Public Financing of State Elections: New York City's existing public financing matching system, the Campaign Finance Program (CFP) administered by the Campaign Finance Board, provides the ideal model for statewide reform.

New York's public financing system need not be a burden on its taxpayers. The system should be funded, in whole or in substantial part, from sources beyond general revenues from taxpayers. Furthermore, under the State campaign finance program, candidates should be required to agree to participate in debates in order to receive public financing.

New York State's contribution limits for candidates must be lowered generally, with even lower limits for those candidates who receive the benefits of public matching financing. Large contributions to and transfers from political party committee accounts are currently unlimited and should be limited. The current annual limit on aggregate contributions from a contributor to a party or constituted committee should be reduced.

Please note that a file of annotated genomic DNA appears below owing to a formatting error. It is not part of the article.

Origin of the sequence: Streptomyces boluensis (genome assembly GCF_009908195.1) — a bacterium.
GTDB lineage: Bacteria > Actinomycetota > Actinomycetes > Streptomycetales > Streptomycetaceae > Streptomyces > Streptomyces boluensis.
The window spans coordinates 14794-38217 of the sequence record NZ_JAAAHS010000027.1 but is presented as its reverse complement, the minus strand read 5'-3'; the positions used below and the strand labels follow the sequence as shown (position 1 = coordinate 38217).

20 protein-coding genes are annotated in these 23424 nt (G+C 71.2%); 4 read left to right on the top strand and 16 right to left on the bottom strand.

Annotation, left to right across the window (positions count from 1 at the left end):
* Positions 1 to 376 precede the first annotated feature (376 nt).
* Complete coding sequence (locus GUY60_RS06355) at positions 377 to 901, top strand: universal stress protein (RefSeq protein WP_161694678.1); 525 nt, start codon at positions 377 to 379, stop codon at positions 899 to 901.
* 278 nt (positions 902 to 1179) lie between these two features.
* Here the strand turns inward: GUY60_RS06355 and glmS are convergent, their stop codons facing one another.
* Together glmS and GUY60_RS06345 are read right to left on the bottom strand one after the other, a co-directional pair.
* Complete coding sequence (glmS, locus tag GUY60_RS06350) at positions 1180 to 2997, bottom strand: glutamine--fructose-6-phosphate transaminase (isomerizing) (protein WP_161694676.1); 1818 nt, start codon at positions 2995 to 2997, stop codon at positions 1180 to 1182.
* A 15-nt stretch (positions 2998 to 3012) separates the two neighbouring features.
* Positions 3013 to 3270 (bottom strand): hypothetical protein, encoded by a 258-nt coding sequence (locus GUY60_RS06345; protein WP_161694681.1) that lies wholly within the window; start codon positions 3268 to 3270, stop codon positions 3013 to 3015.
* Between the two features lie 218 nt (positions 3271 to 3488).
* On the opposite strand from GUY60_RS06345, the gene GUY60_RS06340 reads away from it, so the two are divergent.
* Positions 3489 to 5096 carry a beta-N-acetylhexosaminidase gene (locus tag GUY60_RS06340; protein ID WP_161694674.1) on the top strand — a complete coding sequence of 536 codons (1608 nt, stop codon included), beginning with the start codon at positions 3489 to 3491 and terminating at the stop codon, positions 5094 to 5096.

Source: NY Rising 2013 State of the State booklet Jan 9, 2013

On Government Reform: Create early voting system for one week, including weekend

Early voting is a form of insurance [against election-day disruptions like] Superstorm Sandy. New York has consistently ranked 47 in the nation or worse in voter turnout. Early voting is one of the most important steps necessary to improve voter turnout by making voting more convenient.

New York should create an early voting system that is at least one week long, and includes the weekend before a scheduled Election Day. Longer periods of early voting have not shown to be correlated to greater voter turnout, and New York should strike a balance that optimizes convenience for voters without creating unnecessary administrative burdens.